|Therapy: Patients With Cardiac Structural Abnormalities or Remodeling Who Have Not Developed HF Symptoms (Stage B)
Overview of Stage B
Structural heart disease but without signs or symptoms of HF
e.g., Patients with:
- previous MI
- LV remodeling including LVH and low EF
- asymptomatic valvular disease
Summary of therapy options - Stage B
Patients without HF symptoms but who have had an MI or have evidence of LV remodeling are at considerable risk of developing HF. In such patients, the incidence of HF can be decreased by reducing the risk of additional injury and by retarding the evolution and progression of LV remodeling. Initial appropriate measures include those listed as Class I recommendations for patients in Stage A (also see Section V).
1. All Class I recommendations for Stage A should apply to patients with cardiac structural abnormalities who have not developed HF. (Levels of Evidence: A, B, and C as appropriate)
2. Beta-blockers and angiotensin converting enzyme inhibitors should be used in all patients with a recent or remote history of MI regardless of EF or presence of HF (See drug tables at bottom). (Level of Evidence: A)
3. Beta-blockers are indicated in all patients without a history of MI who have a reduced LVEF with no HF symptoms (See drug tables at bottom). (Level of Evidence: C)
4. Angiotensin converting enzyme inhibitors should be used in patients with a reduced EF and no symptoms of HF, even if they have not experienced MI. (Level of Evidence: A)
5. An angiotensin II receptor blocker should be administered to post-MI patients without HF who are intolerant of angiotensin converting enzyme inhibitors and have a low LVEF. (Level of Evidence: B)
6. Patients who have not developed HF symptoms should be treated according to contemporary guidelines after an acute MI. (Level of Evidence: C)
7. Coronary revascularization should be recommended in appropriate patients without symptoms of HF in accordance with contemporary guidelines (see ACC/AHA Guidelines for the Management of Patients With Chronic Stable Angina). (Level of Evidence: A)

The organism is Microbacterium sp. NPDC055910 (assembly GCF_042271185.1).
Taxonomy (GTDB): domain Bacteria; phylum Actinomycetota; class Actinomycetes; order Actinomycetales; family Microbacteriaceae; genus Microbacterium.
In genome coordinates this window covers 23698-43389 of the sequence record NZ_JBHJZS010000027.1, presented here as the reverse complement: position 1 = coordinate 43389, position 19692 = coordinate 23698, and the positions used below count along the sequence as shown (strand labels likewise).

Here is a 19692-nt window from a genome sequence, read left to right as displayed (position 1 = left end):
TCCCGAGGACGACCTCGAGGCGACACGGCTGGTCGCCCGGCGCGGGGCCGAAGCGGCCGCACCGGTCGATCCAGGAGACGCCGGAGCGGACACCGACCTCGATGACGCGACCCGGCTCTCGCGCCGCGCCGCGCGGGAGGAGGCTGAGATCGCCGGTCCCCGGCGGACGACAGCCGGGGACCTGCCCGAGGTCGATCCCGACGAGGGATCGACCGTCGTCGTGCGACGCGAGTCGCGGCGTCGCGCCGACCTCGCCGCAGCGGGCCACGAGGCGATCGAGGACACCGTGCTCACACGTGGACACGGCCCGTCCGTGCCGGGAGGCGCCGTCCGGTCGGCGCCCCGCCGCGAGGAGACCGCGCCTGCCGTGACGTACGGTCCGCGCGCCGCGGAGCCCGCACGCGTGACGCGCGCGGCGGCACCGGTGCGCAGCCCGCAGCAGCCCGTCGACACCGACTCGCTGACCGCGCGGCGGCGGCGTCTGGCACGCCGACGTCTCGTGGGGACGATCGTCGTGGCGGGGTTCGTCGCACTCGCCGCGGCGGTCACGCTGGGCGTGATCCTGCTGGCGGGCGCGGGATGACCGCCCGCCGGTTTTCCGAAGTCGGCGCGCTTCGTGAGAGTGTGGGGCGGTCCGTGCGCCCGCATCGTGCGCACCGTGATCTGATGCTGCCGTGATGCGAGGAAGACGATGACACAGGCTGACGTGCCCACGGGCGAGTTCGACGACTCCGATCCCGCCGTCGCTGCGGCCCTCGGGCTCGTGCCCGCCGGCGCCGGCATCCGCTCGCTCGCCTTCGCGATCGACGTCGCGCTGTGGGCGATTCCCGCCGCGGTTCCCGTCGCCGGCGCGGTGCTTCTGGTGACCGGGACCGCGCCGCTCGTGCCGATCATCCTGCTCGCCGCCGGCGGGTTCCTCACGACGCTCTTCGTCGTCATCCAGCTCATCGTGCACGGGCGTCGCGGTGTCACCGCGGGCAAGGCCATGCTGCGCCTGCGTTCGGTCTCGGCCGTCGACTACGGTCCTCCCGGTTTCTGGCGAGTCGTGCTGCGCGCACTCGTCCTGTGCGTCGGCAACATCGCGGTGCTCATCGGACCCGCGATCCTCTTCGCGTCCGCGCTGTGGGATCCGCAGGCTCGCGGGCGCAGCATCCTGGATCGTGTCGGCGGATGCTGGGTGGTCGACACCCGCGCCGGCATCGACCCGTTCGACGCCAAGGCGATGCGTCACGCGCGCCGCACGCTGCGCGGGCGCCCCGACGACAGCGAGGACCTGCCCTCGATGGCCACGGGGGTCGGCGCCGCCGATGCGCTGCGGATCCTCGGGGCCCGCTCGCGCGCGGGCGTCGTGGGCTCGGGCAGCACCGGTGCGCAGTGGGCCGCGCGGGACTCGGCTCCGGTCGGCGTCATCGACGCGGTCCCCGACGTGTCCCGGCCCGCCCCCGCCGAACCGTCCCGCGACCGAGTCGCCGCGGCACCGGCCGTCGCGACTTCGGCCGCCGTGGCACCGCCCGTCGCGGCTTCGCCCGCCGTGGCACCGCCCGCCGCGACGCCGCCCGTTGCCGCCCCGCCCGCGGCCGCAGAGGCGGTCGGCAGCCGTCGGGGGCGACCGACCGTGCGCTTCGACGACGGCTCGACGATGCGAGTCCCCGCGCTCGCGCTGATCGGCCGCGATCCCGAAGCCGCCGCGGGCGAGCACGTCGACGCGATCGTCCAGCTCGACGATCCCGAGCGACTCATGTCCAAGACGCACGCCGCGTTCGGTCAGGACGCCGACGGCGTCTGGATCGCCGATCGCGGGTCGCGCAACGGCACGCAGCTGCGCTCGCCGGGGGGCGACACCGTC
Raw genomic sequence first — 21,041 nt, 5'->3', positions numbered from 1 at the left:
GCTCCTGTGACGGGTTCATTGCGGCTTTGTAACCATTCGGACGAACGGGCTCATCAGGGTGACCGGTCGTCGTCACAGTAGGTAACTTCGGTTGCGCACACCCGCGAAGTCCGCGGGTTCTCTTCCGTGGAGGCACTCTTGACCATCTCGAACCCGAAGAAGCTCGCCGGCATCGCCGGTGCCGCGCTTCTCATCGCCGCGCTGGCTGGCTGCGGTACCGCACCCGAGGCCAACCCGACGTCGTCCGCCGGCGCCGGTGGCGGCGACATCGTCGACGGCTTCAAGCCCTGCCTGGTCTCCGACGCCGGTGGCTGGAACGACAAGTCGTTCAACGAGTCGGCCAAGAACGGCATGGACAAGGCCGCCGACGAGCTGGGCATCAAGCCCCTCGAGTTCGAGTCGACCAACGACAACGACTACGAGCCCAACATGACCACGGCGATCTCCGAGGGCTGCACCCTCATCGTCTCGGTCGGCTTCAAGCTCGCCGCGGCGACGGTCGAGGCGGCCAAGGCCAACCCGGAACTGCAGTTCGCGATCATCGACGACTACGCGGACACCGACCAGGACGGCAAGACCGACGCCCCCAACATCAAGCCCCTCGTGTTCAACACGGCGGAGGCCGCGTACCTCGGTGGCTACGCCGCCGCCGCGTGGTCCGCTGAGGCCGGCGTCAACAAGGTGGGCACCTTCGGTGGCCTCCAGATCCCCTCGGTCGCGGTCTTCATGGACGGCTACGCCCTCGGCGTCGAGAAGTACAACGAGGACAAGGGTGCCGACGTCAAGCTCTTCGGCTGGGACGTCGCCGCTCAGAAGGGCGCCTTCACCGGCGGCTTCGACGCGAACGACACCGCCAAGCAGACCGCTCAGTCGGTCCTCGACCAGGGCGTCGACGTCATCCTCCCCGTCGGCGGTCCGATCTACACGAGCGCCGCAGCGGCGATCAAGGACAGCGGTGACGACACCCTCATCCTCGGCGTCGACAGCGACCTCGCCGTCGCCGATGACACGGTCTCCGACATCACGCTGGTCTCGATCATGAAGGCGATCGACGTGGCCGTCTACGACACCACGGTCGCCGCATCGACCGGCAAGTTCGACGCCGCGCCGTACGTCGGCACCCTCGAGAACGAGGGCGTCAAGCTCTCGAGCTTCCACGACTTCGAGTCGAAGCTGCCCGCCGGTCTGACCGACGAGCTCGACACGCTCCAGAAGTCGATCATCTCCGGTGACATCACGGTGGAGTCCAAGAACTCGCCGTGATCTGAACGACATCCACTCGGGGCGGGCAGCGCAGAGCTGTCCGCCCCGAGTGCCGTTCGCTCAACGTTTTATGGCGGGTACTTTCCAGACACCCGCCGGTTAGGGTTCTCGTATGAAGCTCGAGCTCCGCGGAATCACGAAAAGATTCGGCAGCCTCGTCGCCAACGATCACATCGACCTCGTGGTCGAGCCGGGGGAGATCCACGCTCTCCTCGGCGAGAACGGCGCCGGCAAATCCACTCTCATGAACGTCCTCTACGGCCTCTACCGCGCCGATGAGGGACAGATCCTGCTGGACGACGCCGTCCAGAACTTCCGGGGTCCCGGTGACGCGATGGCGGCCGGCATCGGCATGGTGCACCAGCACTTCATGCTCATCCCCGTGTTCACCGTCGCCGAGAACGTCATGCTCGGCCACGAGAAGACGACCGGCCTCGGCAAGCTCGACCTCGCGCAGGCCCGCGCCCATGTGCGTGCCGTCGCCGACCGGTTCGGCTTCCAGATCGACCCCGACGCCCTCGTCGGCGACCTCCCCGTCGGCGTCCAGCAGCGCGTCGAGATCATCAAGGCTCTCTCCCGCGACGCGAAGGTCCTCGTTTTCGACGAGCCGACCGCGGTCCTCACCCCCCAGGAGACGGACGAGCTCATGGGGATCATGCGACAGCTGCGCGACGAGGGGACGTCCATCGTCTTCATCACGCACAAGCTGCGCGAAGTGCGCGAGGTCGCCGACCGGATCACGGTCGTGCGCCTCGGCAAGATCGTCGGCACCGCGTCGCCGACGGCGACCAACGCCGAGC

8. Valve replacement or repair should be recommended for patients with hemodynamically significant valvular stenosis or regurgitation and no symptoms of HF in accordance with contemporary guidelines. (Level of Evidence: B)
1. Angiotensin converting enzyme inhibitors or angiotensin II receptor blockers can be beneficial in patients with hypertension and LV hypertrophy and no symptoms of HF. (Level of Evidence B)
2. Angiotensin II receptor blockers can be beneficial in patients with low EF and no symptoms of HF who are intolerant of angiotensin converting enzyme inhibitors. (Level of Evidence: C)
3. Placement of an ICD is reasonable in patients with ischemic cardiomyopathy who are at least 40 days post-MI, have an LVEF of 30% or less, are NYHA functional class I on chronic optimal medical therapy, and have reasonable expectation of survival with a good functional status for more than 1 year. (Level of Evidence: B)
1. Placement of an implantable cardioverterdefibrillator might be considered in patients without HF who have nonischemic cardiomyopathy and an LVEF less than or equal to 30% who are in New York Heart Association functional class I with chronic optimal medical therapy and who have a reasonable expectation of survival with good functional status for more than one year. (Level of Evidence: C)
1. Digoxin should not be used in patients with low EF, sinus rhythm, and no history of HF symptoms, because in this population, the risk of harm is not balanced by any known benefit. (Level of Evidence: C)
2. Use of nutritional supplements to treat structural heart disease or to prevent the development of symptoms of HF is not recommended. (Level of Evidence: C)
3. Calcium channel blockers with negative inotropic effects may be harmful in asymptomatic patients with low LVEF and no symptoms of HF after MI (see full-text guideline in Stage C). (Level of Evidence: C)
|Direct quotes from this valuable reference:
Hunt SA, Abraham WT, Chin MH, Feldman AM, et al. ACC/AHA 2005 Guideline Update for the Diagnosis and Management of Chronic Heart Failure in the Adult: a report of the American College of Cardiology/American Heart Association Task Force on Practice Guidelines (Writing Committee to Update the 2001 Guidelines for the Evaluation and Management of Heart Failure): developed in collaboration with the American College of Chest Physicians and the International Society for Heart and Lung Transplantation: endorsed by the Heart Rhythm Society. Circulation. 2005 Sep 20;112(12):e154-235. Epub 2005.
National Institutes of Health, U.S. National Library of Medicine, DailyMed Database.
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